Are these works of art in current pop culture a reaction against the sugary Hollywood love story? And yet the two works mentioned above are not purely apocalyptic; one could argue that they have equally hopeful themes apart from the destruction portrayed in them (a contemporary example where destruction is indulged in for its own sake is the song “Aenema” by the band Tool). Perhaps this theme of ‘romantic love as apocalypse’ has always run parallel to ‘romantic love as salvation’ in American pop culture. I haven’t looked into it too much, but it does make for interesting works of art.

Colbert calls for poetry revival

Posted in American, Culture, Poetry, Storytelling, Television by Alex L. on June 19, 2009

I enjoyed last night’s interview on the Colbert Report of poet Paul Muldoon, especially how Stephen Colbert tried to popularize poetry by reading one of Prof. Muldoon’s works, “Tea”. As Colbert mentioned, poetry is not cool in today’s America. In a country with a strong democratic spirit, perhaps it seems like an artifact of antiquated aristocratic habits. Quote a poem at a social event and you are sure to sound like a snob.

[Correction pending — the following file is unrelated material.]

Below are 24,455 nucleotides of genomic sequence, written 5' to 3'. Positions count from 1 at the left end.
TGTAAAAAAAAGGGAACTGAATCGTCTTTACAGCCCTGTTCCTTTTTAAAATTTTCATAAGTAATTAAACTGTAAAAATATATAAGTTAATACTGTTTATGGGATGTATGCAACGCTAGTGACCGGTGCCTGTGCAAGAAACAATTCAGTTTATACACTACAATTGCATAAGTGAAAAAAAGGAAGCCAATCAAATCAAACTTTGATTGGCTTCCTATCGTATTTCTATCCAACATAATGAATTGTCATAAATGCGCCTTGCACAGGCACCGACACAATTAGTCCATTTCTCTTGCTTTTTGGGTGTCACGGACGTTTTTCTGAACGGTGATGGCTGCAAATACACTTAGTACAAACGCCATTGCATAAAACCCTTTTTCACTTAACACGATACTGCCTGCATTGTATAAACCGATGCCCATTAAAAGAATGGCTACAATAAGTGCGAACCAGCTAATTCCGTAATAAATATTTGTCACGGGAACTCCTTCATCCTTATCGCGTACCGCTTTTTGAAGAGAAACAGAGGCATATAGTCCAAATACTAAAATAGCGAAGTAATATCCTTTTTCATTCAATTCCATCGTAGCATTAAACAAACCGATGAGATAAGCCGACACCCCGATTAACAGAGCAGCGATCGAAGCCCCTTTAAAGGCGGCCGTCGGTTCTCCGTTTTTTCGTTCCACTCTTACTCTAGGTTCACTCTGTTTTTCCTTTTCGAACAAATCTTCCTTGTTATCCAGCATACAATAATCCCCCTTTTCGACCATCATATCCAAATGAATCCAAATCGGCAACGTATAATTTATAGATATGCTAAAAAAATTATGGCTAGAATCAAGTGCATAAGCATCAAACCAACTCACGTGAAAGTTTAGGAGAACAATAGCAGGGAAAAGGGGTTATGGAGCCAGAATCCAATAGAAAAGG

But this decline in popularity is not entirely the public’s fault. I think poetry, like other arts influenced by academia, has evolved to be too cerebral for the public’s taste. And what a shame!

Well-crafted verse, like no other art, has the power to preserve for posterity emotions, the spirit of an age, and even morals. I heard a contemporary scholar criticize Walt Whitman for writing some of his poems in rhyme. But how well Whitman captured the spirit of a historical moment – the national mood upon the assassination of President Lincoln soon after the end of the Civil War – in his rhyming poem “O Captain! My Captain!”! It is rightly so that this poem is remembered above others in the compilation, Memories of President Lincoln, because it not only delivers a powerful message but also does it so pleasurably (one need not overstrain his brain to understand it).

My hope is that poetry does experience a revival. Words beautifully prepared and powerfully spoken are one of life’s greatest joys.